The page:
This weekend I saw Hull Truck's production of Jim Cartwright's infamous play, 'Little Voice'. The play was first performed by Hull Truck, starring Jane Horrocks in the lead role, and has since been made into a film of the same name starring, Horrocks, Ewan McGregor and Brenda Blethyn.
The production was nicely set, and had real energy from the beginning. Little Voice here was played by Lauren Hood, who's singing voice was truly wonderful and showed the range of emotion and character in those she was impersonating, whereas the rest of the performance was also an impersonation, this time of Jane Horrocks, but lacking the sparkle Horrocks added to the role.
Mari Hoff, the mother, was here played by Helen Sheals. The performance overall was sketchy in parts, particularly in moments of humour where laughs were expected but seldom came.
This lack of guffaw cannot be solely attributed to the performers, however, but rather that awkward feeling you have when you are one of only a handful of people. For a Saturday matinee of a show like this one could expect a packed house, filled to the gills with families, theatre goers and enthusiasts who had seen and loved the film. However, this show at the Rose told a different story. As I sat on my lone cushion in the pit of the theatre, I couldn't help but feel very isolated, as the remaining dozen of the audience sat 3 meters behind me and the action happened three meters in front. Inadvertantly my squirming had become part of the show.
My concern is who is going to the Rose Theatre? If the audience they were hoping to capture were people who enjoyed some light entertainment on a Saturday afternoon, they haven't succeeded. But then, does 'Little Voice' have anything to say the people of Richmond and Kingston in 2011?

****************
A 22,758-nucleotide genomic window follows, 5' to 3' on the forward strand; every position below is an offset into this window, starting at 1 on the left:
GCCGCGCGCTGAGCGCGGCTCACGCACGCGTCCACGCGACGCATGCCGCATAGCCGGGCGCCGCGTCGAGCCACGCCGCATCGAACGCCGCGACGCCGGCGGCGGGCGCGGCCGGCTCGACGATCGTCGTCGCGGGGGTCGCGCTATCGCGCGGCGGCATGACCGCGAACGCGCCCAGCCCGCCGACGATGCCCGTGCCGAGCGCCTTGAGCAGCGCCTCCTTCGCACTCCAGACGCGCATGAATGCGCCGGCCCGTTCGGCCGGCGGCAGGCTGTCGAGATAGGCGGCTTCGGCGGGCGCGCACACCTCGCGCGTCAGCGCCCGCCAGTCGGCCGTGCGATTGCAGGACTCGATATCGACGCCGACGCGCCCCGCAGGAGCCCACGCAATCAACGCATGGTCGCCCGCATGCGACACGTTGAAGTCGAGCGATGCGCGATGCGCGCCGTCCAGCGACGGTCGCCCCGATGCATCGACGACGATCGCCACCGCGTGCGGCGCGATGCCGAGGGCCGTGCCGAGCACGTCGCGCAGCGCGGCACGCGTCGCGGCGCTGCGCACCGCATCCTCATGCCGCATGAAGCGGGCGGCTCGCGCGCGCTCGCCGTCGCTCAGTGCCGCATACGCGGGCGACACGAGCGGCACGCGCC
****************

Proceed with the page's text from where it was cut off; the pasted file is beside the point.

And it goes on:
My visit to the Rose this weekend left me thinking more about the theatre I was in rather than the show I watched. The audience numbers both saddened and angered me - not only because of this show but every subsequent ill-attended piece of theatre I've seen there. I was saddened that another theatrical resource isn't reaching out to the community it resides in - and angered for the same reason. Do the Rose know who their audeinces are? What they want? And what the're prepared to pay for? There are some serious questions to be asked, otherwise the future of this tehatre could be in jeopardy.
Friday, 16 September 2011
Mark and I heralded the new term, and a new theatrical season by going to Decade, a show marking the 10th anniversary of 9/11. This Headlong show, in association with the National Theatre was a site specific piece in St Catherine's Dock (as a brief sideline, this as part of London I'd never been to before and was given a swift but very knowledgable tour by Mark. Well worth a visit).
I had no idea what to expect, and as we entered the seemingly non-theatrical, stark office building I had no idea what to expect. As we joined the cue into an American airport, complete with fear inducing metal detectors and burly American officials I was no nearer an explanation.